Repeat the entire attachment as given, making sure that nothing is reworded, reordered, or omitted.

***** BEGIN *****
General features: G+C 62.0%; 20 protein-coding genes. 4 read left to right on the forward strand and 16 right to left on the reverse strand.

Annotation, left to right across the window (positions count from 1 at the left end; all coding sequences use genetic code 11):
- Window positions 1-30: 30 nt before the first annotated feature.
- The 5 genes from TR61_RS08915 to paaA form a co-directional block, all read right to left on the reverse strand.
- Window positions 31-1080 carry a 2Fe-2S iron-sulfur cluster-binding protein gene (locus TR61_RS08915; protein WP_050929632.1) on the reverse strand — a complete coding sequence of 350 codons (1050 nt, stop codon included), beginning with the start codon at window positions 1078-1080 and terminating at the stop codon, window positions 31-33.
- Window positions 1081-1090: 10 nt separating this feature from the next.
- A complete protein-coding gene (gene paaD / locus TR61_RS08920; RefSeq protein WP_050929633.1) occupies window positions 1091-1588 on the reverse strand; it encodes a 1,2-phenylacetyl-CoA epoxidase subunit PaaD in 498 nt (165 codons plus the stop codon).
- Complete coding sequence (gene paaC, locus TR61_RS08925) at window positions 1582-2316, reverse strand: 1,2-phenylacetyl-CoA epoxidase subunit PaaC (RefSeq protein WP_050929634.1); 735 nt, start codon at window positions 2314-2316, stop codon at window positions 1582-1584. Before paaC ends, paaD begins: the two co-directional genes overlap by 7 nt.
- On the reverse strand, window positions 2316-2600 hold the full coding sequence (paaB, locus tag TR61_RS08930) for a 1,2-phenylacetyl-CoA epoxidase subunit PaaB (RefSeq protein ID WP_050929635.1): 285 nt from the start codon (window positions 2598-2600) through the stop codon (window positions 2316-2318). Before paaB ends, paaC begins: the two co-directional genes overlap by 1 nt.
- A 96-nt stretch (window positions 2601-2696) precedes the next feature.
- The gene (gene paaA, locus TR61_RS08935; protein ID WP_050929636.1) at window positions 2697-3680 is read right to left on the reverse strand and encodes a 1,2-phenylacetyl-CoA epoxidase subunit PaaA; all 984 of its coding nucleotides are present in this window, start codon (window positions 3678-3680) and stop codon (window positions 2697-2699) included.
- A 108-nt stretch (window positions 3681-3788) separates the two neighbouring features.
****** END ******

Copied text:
General features: G+C 62.0%; 20 protein-coding genes. 4 read left to right on the forward strand and 16 right to left on the reverse strand.

Annotation, left to right across the window (positions count from 1 at the left end; all coding sequences use genetic code 11):
- Window positions 1-30: 30 nt before the first annotated feature.
- The 5 genes from TR61_RS08915 to paaA form a co-directional block, all read right to left on the reverse strand.
- Window positions 31-1080 carry a 2Fe-2S iron-sulfur cluster-binding protein gene (locus TR61_RS08915; protein WP_050929632.1) on the reverse strand — a complete coding sequence of 350 codons (1050 nt, stop codon included), beginning with the start codon at window positions 1078-1080 and terminating at the stop codon, window positions 31-33.
- Window positions 1081-1090: 10 nt separating this feature from the next.
- A complete protein-coding gene (gene paaD / locus TR61_RS08920; RefSeq protein WP_050929633.1) occupies window positions 1091-1588 on the reverse strand; it encodes a 1,2-phenylacetyl-CoA epoxidase subunit PaaD in 498 nt (165 codons plus the stop codon).
- Complete coding sequence (gene paaC, locus TR61_RS08925) at window positions 1582-2316, reverse strand: 1,2-phenylacetyl-CoA epoxidase subunit PaaC (RefSeq protein WP_050929634.1); 735 nt, start codon at window positions 2314-2316, stop codon at window positions 1582-1584. Before paaC ends, paaD begins: the two co-directional genes overlap by 7 nt.
- On the reverse strand, window positions 2316-2600 hold the full coding sequence (paaB, locus tag TR61_RS08930) for a 1,2-phenylacetyl-CoA epoxidase subunit PaaB (RefSeq protein ID WP_050929635.1): 285 nt from the start codon (window positions 2598-2600) through the stop codon (window positions 2316-2318). Before paaB ends, paaC begins: the two co-directional genes overlap by 1 nt.
- A 96-nt stretch (window positions 2601-2696) precedes the next feature.
- The gene (gene paaA, locus TR61_RS08935; protein ID WP_050929636.1) at window positions 2697-3680 is read right to left on the reverse strand and encodes a 1,2-phenylacetyl-CoA epoxidase subunit PaaA; all 984 of its coding nucleotides are present in this window, start codon (window positions 3678-3680) and stop codon (window positions 2697-2699) included.
- A 108-nt stretch (window positions 3681-3788) separates the two neighbouring features.